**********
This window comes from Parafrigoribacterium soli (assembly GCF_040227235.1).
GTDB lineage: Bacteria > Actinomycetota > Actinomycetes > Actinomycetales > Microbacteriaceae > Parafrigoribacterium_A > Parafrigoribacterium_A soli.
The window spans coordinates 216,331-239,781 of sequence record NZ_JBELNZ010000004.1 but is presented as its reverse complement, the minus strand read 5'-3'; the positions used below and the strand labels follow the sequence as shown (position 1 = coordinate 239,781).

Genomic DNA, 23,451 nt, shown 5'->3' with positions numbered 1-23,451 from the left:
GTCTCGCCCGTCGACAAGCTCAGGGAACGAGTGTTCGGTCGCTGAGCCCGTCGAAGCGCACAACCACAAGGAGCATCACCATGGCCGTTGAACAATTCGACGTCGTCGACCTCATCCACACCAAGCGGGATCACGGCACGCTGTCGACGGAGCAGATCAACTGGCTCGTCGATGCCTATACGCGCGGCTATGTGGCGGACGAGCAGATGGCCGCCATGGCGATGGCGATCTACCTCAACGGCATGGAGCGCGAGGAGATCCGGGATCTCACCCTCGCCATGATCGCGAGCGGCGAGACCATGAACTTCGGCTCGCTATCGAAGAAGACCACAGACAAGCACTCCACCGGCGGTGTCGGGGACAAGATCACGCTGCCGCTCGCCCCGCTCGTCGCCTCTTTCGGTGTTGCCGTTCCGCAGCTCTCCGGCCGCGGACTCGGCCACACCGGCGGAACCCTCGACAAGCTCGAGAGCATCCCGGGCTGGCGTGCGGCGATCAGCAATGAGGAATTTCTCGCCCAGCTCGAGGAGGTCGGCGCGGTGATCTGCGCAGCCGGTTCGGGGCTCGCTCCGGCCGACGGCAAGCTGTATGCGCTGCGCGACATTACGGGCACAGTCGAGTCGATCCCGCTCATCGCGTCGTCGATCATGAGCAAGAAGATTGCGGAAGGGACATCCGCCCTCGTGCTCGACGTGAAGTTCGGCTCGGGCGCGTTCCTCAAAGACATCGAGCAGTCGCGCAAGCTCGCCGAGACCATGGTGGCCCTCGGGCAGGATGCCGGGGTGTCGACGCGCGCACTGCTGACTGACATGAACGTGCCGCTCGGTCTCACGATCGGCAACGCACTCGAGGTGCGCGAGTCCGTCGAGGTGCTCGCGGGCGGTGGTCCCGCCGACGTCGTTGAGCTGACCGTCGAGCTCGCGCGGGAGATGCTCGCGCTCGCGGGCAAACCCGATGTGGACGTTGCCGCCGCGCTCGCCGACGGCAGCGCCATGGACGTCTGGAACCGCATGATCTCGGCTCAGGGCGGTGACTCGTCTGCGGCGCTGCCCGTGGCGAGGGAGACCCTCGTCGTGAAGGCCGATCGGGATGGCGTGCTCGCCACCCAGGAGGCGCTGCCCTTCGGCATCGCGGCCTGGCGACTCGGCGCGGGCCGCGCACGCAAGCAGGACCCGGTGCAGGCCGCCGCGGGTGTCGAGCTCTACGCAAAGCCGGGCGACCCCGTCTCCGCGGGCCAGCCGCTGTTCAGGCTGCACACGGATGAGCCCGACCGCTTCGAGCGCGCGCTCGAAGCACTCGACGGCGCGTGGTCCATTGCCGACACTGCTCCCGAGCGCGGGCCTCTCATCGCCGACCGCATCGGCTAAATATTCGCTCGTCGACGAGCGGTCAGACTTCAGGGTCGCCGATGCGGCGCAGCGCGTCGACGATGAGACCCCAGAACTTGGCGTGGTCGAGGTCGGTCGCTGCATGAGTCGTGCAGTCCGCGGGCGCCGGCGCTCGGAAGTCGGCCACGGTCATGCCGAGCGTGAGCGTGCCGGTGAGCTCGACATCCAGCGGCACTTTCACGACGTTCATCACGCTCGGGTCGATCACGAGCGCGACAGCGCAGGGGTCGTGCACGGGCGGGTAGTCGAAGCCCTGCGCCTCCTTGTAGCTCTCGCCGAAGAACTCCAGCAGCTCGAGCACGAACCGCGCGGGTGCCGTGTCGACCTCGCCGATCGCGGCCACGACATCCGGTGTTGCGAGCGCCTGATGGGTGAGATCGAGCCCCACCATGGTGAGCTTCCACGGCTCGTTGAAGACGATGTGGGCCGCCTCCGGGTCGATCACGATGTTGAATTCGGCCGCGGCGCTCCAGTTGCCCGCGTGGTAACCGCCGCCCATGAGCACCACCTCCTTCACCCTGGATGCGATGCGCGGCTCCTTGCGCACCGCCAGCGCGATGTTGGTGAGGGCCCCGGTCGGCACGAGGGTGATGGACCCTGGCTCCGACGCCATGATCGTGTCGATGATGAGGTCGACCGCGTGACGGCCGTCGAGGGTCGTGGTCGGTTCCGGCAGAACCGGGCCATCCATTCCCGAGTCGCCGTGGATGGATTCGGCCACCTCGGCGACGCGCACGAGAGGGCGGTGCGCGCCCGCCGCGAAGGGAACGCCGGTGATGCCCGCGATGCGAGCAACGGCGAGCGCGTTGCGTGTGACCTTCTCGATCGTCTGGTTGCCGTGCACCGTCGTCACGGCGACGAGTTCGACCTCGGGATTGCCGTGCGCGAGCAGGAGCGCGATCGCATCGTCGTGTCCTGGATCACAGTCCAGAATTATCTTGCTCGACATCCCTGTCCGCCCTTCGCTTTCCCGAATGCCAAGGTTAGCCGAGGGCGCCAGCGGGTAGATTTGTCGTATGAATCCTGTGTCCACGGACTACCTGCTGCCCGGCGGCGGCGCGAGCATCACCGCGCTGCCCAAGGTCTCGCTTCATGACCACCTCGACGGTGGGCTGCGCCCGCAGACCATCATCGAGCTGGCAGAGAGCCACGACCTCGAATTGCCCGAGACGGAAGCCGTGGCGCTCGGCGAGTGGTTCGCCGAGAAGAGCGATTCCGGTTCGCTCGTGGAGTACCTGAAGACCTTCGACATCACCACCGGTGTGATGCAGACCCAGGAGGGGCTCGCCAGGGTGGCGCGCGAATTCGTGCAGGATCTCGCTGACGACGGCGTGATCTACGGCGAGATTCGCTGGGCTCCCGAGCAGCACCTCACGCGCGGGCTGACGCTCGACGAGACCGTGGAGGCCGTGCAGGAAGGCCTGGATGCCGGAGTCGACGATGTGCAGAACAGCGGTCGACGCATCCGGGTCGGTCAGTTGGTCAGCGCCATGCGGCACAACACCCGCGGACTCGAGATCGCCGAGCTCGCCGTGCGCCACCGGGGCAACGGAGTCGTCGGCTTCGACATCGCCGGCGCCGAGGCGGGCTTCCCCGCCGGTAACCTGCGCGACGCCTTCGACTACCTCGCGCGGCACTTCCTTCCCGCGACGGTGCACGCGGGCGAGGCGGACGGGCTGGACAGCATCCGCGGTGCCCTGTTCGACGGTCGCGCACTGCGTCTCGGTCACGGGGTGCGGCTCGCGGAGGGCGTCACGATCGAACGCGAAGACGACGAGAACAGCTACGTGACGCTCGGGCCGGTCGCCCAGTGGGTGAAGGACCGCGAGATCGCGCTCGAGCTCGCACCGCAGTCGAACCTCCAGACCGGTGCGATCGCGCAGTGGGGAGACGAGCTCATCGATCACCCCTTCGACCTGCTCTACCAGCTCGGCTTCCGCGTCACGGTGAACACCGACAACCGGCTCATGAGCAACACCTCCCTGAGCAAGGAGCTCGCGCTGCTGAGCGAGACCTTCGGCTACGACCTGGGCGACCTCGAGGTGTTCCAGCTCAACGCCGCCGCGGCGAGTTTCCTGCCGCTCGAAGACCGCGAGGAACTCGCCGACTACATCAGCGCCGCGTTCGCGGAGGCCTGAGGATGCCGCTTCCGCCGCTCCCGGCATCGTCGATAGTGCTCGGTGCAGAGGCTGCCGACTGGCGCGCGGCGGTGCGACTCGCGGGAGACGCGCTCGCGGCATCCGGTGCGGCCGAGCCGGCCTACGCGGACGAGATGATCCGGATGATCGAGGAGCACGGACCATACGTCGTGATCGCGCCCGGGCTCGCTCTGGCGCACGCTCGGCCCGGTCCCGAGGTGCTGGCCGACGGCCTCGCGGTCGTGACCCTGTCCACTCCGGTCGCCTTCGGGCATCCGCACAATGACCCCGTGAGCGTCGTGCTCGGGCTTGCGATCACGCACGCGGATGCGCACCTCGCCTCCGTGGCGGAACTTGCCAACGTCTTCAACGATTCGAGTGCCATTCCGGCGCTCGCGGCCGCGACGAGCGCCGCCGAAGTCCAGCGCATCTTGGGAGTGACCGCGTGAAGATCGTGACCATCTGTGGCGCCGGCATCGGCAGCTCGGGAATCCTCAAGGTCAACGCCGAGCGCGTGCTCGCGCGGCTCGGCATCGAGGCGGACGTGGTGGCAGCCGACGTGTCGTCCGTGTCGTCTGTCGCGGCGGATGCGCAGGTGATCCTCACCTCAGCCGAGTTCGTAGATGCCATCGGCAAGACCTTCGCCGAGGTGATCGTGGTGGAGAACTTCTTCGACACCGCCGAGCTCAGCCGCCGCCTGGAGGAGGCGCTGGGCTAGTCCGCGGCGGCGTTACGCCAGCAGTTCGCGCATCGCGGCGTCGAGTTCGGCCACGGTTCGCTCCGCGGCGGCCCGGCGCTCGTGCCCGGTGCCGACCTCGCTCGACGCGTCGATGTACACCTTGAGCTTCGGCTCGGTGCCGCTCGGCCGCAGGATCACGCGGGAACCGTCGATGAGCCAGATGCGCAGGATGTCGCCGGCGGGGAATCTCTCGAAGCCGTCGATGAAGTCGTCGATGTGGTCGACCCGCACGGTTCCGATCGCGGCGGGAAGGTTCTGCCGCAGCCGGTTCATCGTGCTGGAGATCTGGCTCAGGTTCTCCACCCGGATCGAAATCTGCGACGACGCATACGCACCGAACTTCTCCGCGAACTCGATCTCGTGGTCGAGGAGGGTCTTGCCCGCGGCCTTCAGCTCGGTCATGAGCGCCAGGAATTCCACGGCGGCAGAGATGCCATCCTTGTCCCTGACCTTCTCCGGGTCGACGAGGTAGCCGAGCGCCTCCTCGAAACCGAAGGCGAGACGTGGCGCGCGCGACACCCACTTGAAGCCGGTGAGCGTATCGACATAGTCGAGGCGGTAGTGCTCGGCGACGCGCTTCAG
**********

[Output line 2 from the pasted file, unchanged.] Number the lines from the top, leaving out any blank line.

GTDB lineage: Bacteria > Actinomycetota > Actinomycetes > Actinomycetales > Microbacteriaceae > Parafrigoribacterium_A > Parafrigoribacterium_A soli.